Old McLarsen Had Some Farms: a memoir by Christine Larsen by Christine Larsen - Read Online

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Old McLarsen Had Some Farms - Christine Larsen

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him.

Preface

Like a spider with its intricate web, I spin the tales of yesterday—the 1900’s or 20th century—as we lived them in rural Australia. These are my yarns of a city couple gone ‘green’—often unashamedly embarrassing, but always triumphantly truthful as I sing the sagas of yesteryear. I believe in their value—today, and way into the future.

Having survived this way of life and these times, I believe I have the right to write… about Life as it was lived in our corner of the world. My personal beginning and that of my husband Kanute (Old McLarsen himself), started in other places and times, with each of us having our own collection of life happenings that somehow brought us and rural life together. What follows here are our farming tales—from humbling and bumbling beginnings in the most Western State of Australia, to the ongoing saga of today's retirement farm back in our home State of South Australia.

Come join me on our 40+ year journey 'down the garden path’. Hopefully, the faintest stirring of human curiosity will entice you to share our fantastic odyssey. The dictionary definition of 'fantastic' is—odd and remarkable, bizarre, as if conceived by an unrestrained imagination, extravagantly fanciful or capricious, outlandish—and also extraordinarily good.

Our rural life together has been all of that… and so much more.

'The Missus'

Introduction

Please Mor… please let me go to the farm again. Wanda smiled down at the earnest face of her young son, and she rumpled his fine blonde hair. She knew that her own birth and upbringing on her parents' farm were the genetic reasons for his passion—and yet she never failed to feel surprise and delight at his single-mindedness about all things country.

Kanute may not have looked like typical farm material with his pale city complexion and his long skinny legs, but his flushed cheeks and glowing eyes told a different message. On his first visit to her brother's farm, Kanute had fallen in love—with the land and the animals. School holidays couldn't come around fast enough for this small city slicker with the soul of a farmer. Wanda and her brother often talked of the novel situation of their children. His sons yearned for the bright lights and pace of the city of Copenhagen, whilst Kanute's passion for country life never wavered.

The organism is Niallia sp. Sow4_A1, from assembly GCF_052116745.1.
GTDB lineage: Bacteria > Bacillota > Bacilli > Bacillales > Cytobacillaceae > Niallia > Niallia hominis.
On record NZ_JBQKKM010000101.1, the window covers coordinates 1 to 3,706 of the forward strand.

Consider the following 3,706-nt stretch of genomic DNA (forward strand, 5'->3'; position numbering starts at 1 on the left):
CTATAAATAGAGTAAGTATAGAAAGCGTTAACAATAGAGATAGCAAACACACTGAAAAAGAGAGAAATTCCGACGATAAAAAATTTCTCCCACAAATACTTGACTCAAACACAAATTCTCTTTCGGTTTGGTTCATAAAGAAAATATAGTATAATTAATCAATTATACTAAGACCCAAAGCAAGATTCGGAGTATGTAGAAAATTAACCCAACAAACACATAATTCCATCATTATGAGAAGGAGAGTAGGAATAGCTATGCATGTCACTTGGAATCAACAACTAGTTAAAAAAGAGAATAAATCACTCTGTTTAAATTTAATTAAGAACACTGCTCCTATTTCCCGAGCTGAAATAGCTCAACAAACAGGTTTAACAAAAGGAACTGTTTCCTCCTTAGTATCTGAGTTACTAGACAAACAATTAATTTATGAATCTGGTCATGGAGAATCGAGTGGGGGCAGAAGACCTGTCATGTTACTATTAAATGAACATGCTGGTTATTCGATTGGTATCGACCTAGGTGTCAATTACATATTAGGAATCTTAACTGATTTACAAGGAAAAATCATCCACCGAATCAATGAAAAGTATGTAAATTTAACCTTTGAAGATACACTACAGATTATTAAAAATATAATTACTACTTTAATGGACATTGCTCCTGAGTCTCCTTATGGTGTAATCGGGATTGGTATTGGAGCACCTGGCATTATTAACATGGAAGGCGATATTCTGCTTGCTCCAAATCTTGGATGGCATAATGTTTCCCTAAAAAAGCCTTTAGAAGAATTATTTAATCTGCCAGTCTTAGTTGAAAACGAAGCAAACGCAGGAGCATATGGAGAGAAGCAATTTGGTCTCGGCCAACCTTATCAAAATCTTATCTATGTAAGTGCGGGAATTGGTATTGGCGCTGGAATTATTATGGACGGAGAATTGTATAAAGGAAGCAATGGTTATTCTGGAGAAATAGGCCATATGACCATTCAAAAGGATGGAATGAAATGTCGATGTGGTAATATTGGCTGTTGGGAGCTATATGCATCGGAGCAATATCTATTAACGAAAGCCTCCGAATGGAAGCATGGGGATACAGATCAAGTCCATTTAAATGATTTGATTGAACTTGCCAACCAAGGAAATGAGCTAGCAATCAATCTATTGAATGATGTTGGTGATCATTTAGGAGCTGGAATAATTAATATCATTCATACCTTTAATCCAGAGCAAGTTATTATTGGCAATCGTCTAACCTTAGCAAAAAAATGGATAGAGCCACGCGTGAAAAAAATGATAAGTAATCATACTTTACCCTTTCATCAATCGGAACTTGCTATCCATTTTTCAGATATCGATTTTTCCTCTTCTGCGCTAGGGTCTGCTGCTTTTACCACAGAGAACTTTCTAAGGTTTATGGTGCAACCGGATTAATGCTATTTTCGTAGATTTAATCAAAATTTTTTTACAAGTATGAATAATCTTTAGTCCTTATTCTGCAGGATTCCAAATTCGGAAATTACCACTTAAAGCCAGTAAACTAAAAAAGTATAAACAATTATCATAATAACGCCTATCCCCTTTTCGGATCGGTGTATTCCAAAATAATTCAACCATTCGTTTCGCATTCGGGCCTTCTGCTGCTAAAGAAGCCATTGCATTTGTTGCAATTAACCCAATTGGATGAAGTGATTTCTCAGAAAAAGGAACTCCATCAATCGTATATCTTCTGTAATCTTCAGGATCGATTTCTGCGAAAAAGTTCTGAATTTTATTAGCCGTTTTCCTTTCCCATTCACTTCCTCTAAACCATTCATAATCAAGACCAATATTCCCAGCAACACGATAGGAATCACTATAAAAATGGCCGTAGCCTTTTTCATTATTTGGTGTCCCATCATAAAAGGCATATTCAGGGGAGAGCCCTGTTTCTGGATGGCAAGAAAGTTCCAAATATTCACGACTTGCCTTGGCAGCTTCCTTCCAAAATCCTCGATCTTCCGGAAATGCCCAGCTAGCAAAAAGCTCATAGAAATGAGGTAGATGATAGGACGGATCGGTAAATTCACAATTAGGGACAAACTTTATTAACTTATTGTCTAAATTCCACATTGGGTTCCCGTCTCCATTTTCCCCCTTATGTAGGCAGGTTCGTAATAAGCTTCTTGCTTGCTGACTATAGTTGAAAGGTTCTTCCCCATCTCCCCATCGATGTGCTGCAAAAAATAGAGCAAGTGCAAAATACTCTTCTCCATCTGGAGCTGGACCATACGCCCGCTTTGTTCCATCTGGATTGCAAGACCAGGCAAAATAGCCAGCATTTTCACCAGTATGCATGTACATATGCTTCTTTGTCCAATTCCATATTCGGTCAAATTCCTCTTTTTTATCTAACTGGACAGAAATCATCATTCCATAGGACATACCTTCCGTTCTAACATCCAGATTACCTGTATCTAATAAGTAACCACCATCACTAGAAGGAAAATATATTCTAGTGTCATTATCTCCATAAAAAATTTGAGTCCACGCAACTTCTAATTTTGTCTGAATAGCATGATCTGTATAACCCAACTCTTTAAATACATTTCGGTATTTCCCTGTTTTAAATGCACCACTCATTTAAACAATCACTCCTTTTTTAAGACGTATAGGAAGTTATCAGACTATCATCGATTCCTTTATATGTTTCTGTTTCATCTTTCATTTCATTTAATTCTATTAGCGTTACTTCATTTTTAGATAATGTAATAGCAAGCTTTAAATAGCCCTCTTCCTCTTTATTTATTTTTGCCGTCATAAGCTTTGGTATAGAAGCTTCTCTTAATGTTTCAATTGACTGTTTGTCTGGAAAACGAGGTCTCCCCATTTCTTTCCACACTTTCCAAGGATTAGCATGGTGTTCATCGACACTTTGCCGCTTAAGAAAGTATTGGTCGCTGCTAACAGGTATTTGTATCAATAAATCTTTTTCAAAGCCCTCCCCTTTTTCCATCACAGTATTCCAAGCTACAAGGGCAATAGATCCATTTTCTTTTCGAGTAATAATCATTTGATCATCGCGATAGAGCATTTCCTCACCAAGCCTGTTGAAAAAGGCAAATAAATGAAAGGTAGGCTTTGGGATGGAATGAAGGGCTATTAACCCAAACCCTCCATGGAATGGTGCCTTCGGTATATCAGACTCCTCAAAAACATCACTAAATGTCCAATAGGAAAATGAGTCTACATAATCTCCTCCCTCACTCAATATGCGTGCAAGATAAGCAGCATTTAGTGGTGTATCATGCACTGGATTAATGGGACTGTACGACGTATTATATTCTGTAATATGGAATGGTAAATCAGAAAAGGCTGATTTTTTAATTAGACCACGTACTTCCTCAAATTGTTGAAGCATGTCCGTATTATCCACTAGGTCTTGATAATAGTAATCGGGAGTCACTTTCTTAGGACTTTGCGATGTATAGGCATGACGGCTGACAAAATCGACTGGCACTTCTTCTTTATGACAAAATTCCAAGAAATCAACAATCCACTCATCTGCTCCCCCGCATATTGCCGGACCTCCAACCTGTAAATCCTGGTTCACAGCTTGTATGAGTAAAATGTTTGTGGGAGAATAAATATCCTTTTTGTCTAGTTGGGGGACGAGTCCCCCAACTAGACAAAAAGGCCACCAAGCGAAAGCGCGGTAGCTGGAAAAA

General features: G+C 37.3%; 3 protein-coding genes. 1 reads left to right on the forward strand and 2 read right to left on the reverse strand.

No job was too dirty or too hard; no morning too early or too cold to roll out of bed at 4 a.m. and begin the new day with a serve of bread and cheese and a cup of tea to put courage in his belly. Even when the first outside job was to shovel a path through the snow to the housed dairy cows for their first milking, Kanute was bright-eyed and bushy-tailed—eager for every challenge the new day would bring. There's a wonderful tale I've heard him tell many times that shows most clearly that nothing could dampen or deter him from his passion.

I mentioned the housed dairy cows—commonplace care for European stock through the cruel winter months—and this had been a particularly long and bitter season in Denmark. Now the first feeble warmth of Spring began, and with it came the chore of carting the accumulated animal waste out to the paddocks to be spread as natural fertiliser.

Undeterred by the pungent odours wafting relentlessly up from the open tank, Kanute climbed up on top. With legs spread wide to sit behind the opening, he picked up the reins, clicked with the side of his tongue in the age old command to the two great Belgian draft-horses to 'Giddyup', or 'Move on'. Slowly, the liquid manure tank on its great wooden-wheeled cart started moving forward. Despite the uncontrollable urge to twitch and scrunch up his nose, in Kanute's mind he was a King on his throne, proudly controlling the destiny of his vast kingdom.